Although divorce is common in the state of Illinois, the process can be complicated and stressful. In addition to the division of your family and your assets, you must now undergo a lengthy legal procedure. Hiring a knowledgeable and experienced Illinois divorce attorney means you will be far better prepared to take the remaining steps on this list and protect your family’s financial and personal security.
Even in instances of amicable divorce, it can be highly useful to have a lawyer assess the situation, educating and providing you with all the information you need to make informed decisions. Remember that family law can get complicated and requires a number of legal filings. An Illinois divorce attorney has deep knowledge about every phase and requirement of the divorce process and can smoothly guide you through each.
Determine Whether the Divorce Is Contested or Uncontested
First, make sure you have a solid understanding of the differences between contested and uncontested divorce. The process necessary to initiate divorce in Illinois differed depending on whether the divorce is contested or uncontested. If both parties are able to compromise and come to their own agreement on the terms of divorce, the courts consider the divorce uncontested. Uncontested divorces are typically much simpler to handle, and feature a more streamlined and less costly court process. Uncontested divorces are also well suited to alternative dispute resolution, which can help you save even more money on legal fees.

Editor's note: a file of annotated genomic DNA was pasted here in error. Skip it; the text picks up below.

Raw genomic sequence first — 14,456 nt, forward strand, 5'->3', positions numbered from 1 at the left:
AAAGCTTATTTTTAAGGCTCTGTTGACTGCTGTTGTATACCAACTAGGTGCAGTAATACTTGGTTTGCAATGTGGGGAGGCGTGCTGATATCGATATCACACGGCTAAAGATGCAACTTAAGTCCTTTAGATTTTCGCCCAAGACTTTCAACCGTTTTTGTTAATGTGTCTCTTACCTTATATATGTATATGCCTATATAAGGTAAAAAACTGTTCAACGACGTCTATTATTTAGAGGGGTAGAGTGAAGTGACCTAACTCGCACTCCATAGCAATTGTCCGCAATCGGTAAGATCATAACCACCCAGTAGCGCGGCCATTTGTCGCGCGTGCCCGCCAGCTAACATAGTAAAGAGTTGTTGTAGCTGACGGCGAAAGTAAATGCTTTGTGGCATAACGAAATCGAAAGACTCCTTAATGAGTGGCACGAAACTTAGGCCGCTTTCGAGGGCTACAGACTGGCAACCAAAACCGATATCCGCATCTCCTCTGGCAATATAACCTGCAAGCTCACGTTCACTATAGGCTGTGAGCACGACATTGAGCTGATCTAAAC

If the divorcing parties are unable to agree on any of the terms of the divorce, the case is considered contested. Failure to agree on any one term results in a contested divorce. Common sources of dispute include the division of assets, child custody, child support, and spousal support, but can include any other factor.
Do You Qualify to File For a Divorce in Illinois?
Not everyone qualifies to file for a divorce in Illinois, so it is important to ensure you meet each of these requirements before filing. First, at least one spouse must be a resident of Illinois for the courts to issue a divorce decree in the state. Establishing residency in Illinois is fairly simple, however—you can petition for divorce as long as you or your spouse has resided in Illinois for 90 days or plans to reside in the state for 90 days after the filing. If one or more parties is in the military and has been residing in a base outside the United States, it is still possible to meet the residency requirements as long as one party lived in Illinois for at least six months prior to leaving the country.